The Walkyrien

| E.D.N.Y | Sep 15, 1869

BENEDICT, District Judge.

This is an action to enforce an alleged lien against the bark Wallcyrien, for the amount of certain repairs and supplies furnished that vessel, in the port of New York, in the year 1805. The vessel, as it appears, was then in the port of New York, and bound on a voyage to sea. Her rigging requiring to be overhauled, to enable her to sail, the libellant was employed by J. C. Jewett, the owner, to do the necessary work. The work was done upon the credit of the vessel, was charged to the vessel, and the amount is not disputed. Aft-erwards the vessel left the port, and did not return until shortly before the commencement of this action, when she was promptly proceeded against, to enforce the lien for the amount of the bill. The only question at issue between the parties is, as to whether, by the maritime law, any lien was created upon this vessel.

It appears in evidence, that the vessel in question, at the time the work was done, hailed from a British port, carried the British colors, and was intending to proceed to a foreign port, there to be sold as a British vessel. Claiming thus the advantages which might be supposed to follow a British vessel, it is not permitted to her owner to assert, in this action, that she was a domestic vessel, or that she was in her home port, when the supplies were furnished, even had it been proved, as it has not, that her owner resided in New York. 2 Mar. Law Cas. (1865) 225.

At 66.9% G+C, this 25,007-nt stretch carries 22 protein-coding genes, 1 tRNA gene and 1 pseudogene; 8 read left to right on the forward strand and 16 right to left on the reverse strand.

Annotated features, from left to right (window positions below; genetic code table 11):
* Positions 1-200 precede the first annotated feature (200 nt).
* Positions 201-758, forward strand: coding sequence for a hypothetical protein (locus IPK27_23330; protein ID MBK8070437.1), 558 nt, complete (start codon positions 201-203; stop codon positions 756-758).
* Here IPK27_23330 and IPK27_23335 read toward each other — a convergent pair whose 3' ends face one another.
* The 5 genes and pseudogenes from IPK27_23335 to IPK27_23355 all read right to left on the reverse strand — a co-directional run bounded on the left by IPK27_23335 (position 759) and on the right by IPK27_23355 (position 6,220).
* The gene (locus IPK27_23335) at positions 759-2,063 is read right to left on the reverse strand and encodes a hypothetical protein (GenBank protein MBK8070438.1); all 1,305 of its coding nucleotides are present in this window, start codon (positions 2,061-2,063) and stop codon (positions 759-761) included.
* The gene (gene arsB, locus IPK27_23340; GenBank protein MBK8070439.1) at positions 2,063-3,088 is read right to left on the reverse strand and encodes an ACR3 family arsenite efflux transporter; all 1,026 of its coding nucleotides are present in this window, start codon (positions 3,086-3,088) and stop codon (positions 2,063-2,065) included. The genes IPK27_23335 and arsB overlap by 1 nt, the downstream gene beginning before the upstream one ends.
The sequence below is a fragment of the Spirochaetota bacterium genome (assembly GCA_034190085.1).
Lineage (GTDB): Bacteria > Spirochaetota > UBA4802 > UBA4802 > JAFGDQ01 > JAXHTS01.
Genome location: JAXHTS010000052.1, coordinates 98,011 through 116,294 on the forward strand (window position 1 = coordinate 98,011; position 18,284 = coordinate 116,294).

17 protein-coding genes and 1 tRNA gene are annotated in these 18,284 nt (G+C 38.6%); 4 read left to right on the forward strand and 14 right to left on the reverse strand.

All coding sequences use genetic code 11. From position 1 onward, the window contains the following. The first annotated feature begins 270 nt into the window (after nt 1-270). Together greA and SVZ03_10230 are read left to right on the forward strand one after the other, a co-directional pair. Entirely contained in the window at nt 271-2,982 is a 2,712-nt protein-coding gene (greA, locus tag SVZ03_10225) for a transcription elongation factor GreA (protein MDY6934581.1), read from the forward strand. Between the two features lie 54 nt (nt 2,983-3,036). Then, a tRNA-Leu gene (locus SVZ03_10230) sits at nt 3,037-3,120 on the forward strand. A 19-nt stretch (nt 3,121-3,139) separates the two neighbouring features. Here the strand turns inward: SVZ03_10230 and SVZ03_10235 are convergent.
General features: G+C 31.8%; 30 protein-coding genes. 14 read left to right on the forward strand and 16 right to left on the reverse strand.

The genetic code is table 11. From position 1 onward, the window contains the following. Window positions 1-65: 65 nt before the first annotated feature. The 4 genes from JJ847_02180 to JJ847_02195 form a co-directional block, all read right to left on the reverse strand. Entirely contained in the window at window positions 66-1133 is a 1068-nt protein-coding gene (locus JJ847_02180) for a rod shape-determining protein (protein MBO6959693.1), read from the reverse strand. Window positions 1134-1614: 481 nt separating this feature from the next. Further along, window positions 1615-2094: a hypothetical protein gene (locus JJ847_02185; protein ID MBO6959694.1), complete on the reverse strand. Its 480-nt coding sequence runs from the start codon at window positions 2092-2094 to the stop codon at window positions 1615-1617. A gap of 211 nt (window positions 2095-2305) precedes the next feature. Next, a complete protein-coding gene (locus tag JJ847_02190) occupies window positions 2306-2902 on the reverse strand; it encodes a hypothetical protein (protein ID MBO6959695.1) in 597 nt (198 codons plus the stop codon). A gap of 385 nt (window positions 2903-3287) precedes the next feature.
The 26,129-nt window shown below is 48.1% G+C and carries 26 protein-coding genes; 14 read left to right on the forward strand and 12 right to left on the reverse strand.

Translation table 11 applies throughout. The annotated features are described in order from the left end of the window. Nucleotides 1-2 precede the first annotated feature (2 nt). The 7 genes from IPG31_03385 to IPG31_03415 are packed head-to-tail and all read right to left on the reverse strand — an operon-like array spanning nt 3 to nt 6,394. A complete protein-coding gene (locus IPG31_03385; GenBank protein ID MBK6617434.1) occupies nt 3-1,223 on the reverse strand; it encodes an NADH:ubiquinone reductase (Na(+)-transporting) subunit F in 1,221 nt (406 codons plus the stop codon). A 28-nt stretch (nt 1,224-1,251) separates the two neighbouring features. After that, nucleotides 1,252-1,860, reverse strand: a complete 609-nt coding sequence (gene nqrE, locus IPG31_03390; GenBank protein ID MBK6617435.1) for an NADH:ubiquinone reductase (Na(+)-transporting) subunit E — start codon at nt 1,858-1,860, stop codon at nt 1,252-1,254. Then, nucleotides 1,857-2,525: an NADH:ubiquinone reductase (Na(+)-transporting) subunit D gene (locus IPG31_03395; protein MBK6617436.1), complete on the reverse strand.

The case comes clearly within the previous cases of The James Guy, decided by this court, and affirmed by the circuit court, and within the late decision of the supreme court of the United States in the case of The Belfast, 7 Wall. [74 U. S.] 643, where it is declared that material men who furnish supplies to a vessel in a foreign port, or in a port other than her “home port,” have a maritime lien, because such supplies are presumed to be furnished upon the credit of the vessel. Such a presumption must be held to arise in a case like this, where the supplies were furnished to a vessel hailing from a British port, carrying the British flag, and bound for a foreign port, for the purpose of sale there as a British vessel. The decree must, accordingly, be for the libellant, with a reference to ascertain the amount.